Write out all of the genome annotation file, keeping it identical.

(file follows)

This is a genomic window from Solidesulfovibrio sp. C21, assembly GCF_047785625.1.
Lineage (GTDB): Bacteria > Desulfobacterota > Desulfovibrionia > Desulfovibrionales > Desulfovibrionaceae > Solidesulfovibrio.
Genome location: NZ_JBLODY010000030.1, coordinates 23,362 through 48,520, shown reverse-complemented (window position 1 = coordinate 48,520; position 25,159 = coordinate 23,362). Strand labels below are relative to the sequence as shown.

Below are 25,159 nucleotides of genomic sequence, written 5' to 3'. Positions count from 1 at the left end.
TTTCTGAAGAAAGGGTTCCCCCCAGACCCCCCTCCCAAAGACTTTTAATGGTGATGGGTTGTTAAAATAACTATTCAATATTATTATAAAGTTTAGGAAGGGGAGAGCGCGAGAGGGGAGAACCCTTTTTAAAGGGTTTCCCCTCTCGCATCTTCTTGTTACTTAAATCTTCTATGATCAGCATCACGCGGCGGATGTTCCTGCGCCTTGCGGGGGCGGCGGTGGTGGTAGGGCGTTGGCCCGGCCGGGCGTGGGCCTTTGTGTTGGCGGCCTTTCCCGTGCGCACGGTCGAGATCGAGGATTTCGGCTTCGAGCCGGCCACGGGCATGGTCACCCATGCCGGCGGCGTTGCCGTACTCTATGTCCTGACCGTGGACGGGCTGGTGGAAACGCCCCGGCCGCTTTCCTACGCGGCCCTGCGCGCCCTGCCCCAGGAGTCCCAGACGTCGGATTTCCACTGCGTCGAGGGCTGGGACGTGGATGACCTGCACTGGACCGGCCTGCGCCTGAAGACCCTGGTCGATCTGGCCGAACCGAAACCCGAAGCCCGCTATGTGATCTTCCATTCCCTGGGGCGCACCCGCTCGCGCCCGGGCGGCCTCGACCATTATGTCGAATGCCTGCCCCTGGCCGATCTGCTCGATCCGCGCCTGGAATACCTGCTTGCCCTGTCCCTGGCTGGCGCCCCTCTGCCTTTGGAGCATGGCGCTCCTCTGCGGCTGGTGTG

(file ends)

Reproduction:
This is a genomic window from Solidesulfovibrio sp. C21, assembly GCF_047785625.1.
Lineage (GTDB): Bacteria > Desulfobacterota > Desulfovibrionia > Desulfovibrionales > Desulfovibrionaceae > Solidesulfovibrio.
Genome location: NZ_JBLODY010000030.1, coordinates 23,362 through 48,520, shown reverse-complemented (window position 1 = coordinate 48,520; position 25,159 = coordinate 23,362). Strand labels below are relative to the sequence as shown.

Below are 25,159 nucleotides of genomic sequence, written 5' to 3'. Positions count from 1 at the left end.
TTTCTGAAGAAAGGGTTCCCCCCAGACCCCCCTCCCAAAGACTTTTAATGGTGATGGGTTGTTAAAATAACTATTCAATATTATTATAAAGTTTAGGAAGGGGAGAGCGCGAGAGGGGAGAACCCTTTTTAAAGGGTTTCCCCTCTCGCATCTTCTTGTTACTTAAATCTTCTATGATCAGCATCACGCGGCGGATGTTCCTGCGCCTTGCGGGGGCGGCGGTGGTGGTAGGGCGTTGGCCCGGCCGGGCGTGGGCCTTTGTGTTGGCGGCCTTTCCCGTGCGCACGGTCGAGATCGAGGATTTCGGCTTCGAGCCGGCCACGGGCATGGTCACCCATGCCGGCGGCGTTGCCGTACTCTATGTCCTGACCGTGGACGGGCTGGTGGAAACGCCCCGGCCGCTTTCCTACGCGGCCCTGCGCGCCCTGCCCCAGGAGTCCCAGACGTCGGATTTCCACTGCGTCGAGGGCTGGGACGTGGATGACCTGCACTGGACCGGCCTGCGCCTGAAGACCCTGGTCGATCTGGCCGAACCGAAACCCGAAGCCCGCTATGTGATCTTCCATTCCCTGGGGCGCACCCGCTCGCGCCCGGGCGGCCTCGACCATTATGTCGAATGCCTGCCCCTGGCCGATCTGCTCGATCCGCGCCTGGAATACCTGCTTGCCCTGTCCCTGGCTGGCGCCCCTCTGCCTTTGGAGCATGGCGCTCCTCTGCGGCTGGTGTG